‘Campus’ faculty adviser, alumna, earn Keystone Media Awards


Two of Allegheny’s own journalists snagged awards.
The annual professional Keystone Media Awards are meant to identify “journalism that consistently provides relevance, integrity, and initiative in serving readers and audiences, and faithfully fulfills its First Amendment rights/responsibilities,” its website states.
Categories range from ongoing news coverage to personality profile, and publications are split into divisions by circulation.
Michael Crowley, assistant professor of English and faculty adviser for The Campus, won an honorable mention in the News Beat Reporting category and first place in the Feature Story category for Division IV.
His article “Dixon reflects on life of educational leadership” took home the Feature award, while his article “COVID one year later: Crawford County residents reflect on effects of shutdown,” earned him the News Beat award.
Crowley was excited to be a winner.
“Sometimes, when you’re writing stories, it feels a little isolated,” he said, “but that kind of recognition makes you feel like somebody noticed.”
Crowley is not a stranger to receiving Keystone Media Awards.
Just last year, he earned two first place prizes, one for News Beat Reporting and the other for Business or Consumer Story.
This year, he was optimistic about his odds and felt good about the work he had done, but he added, “I didn’t necessarily think that I was going to win.”
Crowley elaborated on the submission process for the Professional Keystone Media Awards. His editor announced that he was looking for submissions, and Crowley compiled a list of what he thought were his best articles and to what category they belonged.
“I assume he forwarded at least two of them,” Crowley said with a chuckle.
Beating out Crowley for first place in the News Beat Reporting category was Marley Parish, ’19, of the “Pennsylvania Capital-Star” for multiple pieces covering the Pennsylvania State Senate’s attempts to investigate the 2020 election. Parish served as Editor-in-Chief of The Campus from 2017-2019 and got to know Crowley as a result.
“He also was a resource to me when I was doing my senior comprehensive project, and we have stayed in touch since I graduated … he has been an incredible mentor to me,” Parish said.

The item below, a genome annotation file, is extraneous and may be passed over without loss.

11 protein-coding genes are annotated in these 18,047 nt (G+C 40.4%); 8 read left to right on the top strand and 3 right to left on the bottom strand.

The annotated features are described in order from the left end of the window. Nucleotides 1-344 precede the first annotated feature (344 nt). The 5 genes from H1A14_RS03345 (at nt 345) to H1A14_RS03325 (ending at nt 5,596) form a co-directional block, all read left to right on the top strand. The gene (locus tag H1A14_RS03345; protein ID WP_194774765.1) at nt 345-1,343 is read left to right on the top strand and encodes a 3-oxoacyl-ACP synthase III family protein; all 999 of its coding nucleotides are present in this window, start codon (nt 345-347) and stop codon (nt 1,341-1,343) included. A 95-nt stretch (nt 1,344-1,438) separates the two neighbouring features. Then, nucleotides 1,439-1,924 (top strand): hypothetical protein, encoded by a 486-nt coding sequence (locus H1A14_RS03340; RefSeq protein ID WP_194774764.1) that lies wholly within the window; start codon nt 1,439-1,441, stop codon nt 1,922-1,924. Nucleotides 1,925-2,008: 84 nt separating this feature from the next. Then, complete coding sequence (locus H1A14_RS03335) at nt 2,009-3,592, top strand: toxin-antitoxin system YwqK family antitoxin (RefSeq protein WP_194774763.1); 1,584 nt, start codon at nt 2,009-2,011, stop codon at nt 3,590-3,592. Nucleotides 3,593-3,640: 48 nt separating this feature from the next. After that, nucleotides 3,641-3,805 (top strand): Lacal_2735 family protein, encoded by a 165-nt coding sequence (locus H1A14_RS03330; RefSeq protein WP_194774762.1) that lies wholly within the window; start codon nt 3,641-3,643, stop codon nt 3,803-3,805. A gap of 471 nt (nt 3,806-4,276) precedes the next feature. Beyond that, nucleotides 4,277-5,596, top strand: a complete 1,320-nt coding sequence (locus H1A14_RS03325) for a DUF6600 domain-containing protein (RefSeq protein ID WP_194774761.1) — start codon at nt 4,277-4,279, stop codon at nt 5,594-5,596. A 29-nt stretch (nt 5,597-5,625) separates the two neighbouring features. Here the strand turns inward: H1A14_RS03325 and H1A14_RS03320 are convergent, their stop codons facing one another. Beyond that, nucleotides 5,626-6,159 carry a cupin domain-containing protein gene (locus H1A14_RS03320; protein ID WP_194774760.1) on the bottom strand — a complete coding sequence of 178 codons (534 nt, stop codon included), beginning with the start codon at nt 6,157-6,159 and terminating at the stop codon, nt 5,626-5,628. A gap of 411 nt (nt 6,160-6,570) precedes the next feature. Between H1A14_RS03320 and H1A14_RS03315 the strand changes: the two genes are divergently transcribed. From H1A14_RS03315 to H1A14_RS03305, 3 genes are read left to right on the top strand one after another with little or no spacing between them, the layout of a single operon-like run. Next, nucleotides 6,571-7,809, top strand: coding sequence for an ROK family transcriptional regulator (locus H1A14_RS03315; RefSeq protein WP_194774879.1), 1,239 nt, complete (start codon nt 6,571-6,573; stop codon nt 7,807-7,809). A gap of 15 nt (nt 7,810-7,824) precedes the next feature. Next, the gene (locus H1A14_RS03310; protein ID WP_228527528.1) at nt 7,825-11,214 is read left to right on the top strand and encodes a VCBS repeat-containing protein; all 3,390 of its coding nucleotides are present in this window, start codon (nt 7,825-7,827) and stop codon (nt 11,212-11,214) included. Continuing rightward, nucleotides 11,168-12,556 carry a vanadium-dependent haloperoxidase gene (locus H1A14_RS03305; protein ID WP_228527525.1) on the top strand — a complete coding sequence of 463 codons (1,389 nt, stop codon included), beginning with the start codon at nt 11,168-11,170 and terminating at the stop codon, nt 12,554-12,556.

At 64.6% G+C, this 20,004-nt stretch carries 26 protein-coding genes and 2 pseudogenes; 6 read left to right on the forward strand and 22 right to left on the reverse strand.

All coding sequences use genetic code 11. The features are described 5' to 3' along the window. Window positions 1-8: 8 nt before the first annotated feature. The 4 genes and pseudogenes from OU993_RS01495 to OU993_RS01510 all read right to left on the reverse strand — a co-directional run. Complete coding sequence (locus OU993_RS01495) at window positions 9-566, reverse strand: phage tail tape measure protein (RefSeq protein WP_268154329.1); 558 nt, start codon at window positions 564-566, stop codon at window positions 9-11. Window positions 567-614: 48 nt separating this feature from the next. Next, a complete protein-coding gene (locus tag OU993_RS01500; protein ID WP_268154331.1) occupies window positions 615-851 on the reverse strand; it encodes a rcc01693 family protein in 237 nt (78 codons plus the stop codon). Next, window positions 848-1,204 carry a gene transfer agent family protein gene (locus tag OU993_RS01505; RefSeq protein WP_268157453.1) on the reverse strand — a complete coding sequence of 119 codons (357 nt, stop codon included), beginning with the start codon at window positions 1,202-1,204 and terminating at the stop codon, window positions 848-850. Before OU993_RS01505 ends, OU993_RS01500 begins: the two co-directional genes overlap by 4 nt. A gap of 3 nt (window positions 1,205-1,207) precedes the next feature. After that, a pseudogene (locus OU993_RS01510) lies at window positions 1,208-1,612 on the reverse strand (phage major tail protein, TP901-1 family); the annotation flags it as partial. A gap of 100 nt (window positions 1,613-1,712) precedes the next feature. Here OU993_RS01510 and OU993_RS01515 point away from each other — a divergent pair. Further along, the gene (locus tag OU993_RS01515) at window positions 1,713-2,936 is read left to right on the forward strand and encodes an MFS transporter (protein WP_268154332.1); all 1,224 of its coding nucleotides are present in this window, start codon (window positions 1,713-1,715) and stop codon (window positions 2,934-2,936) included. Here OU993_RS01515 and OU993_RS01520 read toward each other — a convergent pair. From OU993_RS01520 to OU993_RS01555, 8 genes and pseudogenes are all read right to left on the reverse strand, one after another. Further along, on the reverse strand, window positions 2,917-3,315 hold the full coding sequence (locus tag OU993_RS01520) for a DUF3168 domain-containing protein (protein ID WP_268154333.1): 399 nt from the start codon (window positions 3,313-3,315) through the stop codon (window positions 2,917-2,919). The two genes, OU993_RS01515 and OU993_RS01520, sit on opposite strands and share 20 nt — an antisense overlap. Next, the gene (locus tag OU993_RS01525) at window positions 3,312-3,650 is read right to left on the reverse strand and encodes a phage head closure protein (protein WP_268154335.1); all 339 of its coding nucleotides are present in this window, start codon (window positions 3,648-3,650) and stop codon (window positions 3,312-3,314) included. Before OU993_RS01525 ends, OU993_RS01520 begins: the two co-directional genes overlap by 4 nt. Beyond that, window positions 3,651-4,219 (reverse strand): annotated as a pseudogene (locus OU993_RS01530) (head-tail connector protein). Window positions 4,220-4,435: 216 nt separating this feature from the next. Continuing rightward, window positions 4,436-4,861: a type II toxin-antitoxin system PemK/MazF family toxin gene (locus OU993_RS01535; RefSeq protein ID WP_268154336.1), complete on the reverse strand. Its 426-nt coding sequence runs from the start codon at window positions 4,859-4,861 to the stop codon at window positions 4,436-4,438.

Parish felt that she was “in good company” alongside said mentor in the News Beat Reporting category.
“I’ve stayed up-to-date in his reporting with ‘The Meadville Tribune,’” Parish added. “I thought his story on Armendia Dixon was phenomenal.”
Parish expressed her congratulations in regards to Crowley’s win, as well as her gratitude in being able to learn from him. If Parish needs advice, or if she just wants to catch up, she knows he is only a phone call away.
“I know Allegheny is lucky to have him as a professor,” Parish said. “The Meadville community is lucky to have him as a reporter and telling such important stories.”
As for her own award, Parish was both humbled and surprised to win. She explained that although the point of journalism is not to expect awards and that it is not about the journalists themselves, to have her work recognized nevertheless felt good.
Ethan Woodfill, ’22, co-Editor-in-Chief of The Campus, has a Keystone Media Award under his belt himself. Last year, he won an honorable mention prize in the “Column” category, which requires applicants to submit a trio of editorial pieces.
Woodfill explained that Crowley encourages staff members to not only apply for awards but to do the best journalistic work that they can.
“He is a very respectable journalist and I look up to him very much,” Woodfill said.
According to Woodfill, Crowley’s wins were well deserved, especially considering the fact that his work was evaluated alongside that of journalists for Pittsburgh publications.
“He’s always running from our meetings out into Meadville and the surrounding area, picking up just the craziest stories,” Woodfill added. “I’m really happy to see that his work is recognized among a pretty competitive group.”
Earning these awards felt validating for Crowley in terms of his journalism moving forward.
“I think it gives me some confidence that I’m going about this work the right way, and that helps make the next story a little bit easier,” Crowley said.
In addition to these accolades, Crowley has been named a finalist in three Golden Quill Categories, “News Feature,” “Science/Environment” and “Traditional Feature.” He rose to prominence in this last category with his Dixon article.
Winners for the Keystone Media Awards will be honored at a brunch, starting at 11:00 a.m. on Wednesday, Oct. 12, at the Sheraton Hershey Harrisburg Hotel.